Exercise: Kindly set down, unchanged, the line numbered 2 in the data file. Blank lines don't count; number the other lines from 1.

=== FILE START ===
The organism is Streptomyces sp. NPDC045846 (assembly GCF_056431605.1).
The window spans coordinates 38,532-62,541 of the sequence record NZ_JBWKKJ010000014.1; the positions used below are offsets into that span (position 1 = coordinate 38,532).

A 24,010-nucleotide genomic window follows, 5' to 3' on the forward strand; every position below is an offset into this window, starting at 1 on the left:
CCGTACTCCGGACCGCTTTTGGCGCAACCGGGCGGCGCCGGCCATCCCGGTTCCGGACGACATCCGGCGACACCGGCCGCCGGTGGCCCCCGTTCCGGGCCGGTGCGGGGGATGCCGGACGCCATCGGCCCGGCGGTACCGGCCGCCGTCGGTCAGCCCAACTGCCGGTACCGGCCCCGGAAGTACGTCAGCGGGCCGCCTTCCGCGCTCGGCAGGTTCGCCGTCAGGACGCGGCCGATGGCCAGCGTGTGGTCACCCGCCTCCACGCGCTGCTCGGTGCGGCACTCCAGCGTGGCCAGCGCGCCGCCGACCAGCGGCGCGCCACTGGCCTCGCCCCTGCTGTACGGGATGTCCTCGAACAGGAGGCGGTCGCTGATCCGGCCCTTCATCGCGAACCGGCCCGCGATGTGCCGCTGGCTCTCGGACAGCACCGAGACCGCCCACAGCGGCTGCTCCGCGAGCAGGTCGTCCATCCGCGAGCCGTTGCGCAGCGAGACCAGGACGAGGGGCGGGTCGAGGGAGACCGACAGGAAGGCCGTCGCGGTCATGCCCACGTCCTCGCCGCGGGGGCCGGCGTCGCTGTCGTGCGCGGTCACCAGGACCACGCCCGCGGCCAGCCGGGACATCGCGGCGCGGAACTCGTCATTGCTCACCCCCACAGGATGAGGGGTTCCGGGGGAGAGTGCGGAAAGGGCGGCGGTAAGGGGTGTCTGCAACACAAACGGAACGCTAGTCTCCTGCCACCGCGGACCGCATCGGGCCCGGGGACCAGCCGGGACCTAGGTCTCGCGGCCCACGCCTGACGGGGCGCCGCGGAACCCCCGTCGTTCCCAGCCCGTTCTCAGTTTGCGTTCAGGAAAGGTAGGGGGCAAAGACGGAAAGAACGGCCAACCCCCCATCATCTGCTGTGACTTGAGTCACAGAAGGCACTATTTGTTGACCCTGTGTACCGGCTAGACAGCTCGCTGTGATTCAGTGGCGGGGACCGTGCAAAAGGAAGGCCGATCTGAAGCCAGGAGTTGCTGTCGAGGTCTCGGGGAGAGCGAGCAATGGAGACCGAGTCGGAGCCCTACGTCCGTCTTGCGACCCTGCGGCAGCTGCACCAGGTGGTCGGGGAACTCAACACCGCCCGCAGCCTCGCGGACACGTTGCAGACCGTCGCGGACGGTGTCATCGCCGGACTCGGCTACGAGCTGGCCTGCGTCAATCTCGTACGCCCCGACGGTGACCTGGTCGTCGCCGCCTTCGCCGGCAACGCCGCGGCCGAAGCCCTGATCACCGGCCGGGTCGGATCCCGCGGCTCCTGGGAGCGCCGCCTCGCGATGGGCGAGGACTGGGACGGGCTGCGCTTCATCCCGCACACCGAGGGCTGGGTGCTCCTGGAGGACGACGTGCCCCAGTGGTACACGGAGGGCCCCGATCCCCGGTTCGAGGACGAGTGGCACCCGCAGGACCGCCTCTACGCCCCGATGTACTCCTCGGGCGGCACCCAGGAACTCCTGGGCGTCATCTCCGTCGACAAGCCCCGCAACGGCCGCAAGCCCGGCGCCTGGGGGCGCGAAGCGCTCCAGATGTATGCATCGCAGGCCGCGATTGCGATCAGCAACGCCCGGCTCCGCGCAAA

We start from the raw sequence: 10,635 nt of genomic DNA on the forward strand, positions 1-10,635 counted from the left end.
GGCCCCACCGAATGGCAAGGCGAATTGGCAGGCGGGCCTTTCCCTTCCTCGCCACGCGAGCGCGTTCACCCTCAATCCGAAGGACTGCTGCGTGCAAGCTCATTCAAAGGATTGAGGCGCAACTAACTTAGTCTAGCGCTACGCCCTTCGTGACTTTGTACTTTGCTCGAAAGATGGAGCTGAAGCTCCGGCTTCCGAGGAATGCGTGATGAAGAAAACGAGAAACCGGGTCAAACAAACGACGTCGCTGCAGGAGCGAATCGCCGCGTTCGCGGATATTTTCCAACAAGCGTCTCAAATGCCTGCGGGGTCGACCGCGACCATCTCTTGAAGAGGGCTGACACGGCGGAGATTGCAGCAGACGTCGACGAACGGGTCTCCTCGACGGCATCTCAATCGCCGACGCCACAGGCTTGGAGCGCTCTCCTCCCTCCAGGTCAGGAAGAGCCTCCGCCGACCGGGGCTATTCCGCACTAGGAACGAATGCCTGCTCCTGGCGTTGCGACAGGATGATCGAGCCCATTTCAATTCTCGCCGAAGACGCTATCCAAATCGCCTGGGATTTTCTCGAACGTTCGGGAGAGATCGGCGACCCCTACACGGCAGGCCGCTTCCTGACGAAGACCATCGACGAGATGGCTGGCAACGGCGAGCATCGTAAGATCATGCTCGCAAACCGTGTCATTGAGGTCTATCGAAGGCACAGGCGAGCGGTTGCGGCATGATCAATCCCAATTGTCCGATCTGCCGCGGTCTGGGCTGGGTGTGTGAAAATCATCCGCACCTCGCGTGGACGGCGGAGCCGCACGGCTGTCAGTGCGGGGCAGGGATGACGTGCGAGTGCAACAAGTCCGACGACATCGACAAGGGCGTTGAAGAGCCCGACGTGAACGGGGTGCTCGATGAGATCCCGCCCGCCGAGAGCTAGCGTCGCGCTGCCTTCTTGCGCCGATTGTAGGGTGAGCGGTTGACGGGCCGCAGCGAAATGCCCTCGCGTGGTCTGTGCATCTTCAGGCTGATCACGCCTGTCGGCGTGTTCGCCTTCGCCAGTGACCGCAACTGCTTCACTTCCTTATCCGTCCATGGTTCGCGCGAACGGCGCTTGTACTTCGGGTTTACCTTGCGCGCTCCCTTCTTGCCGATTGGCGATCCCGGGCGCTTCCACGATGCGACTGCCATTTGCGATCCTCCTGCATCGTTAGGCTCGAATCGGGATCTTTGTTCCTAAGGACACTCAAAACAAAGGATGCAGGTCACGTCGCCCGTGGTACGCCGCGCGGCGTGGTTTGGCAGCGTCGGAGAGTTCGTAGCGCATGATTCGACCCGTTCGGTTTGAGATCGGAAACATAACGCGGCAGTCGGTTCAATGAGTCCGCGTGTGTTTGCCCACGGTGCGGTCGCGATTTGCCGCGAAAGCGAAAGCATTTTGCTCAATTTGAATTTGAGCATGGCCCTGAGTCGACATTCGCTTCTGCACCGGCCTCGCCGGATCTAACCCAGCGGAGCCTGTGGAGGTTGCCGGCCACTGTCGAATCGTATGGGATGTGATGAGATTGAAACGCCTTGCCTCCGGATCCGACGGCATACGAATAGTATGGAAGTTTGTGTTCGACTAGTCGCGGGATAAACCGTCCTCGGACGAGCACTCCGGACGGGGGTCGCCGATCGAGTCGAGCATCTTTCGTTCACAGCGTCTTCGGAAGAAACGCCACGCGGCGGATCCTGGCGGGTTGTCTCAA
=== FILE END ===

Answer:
The window spans coordinates 38,532-62,541 of the sequence record NZ_JBWKKJ010000014.1; the positions used below are offsets into that span (position 1 = coordinate 38,532).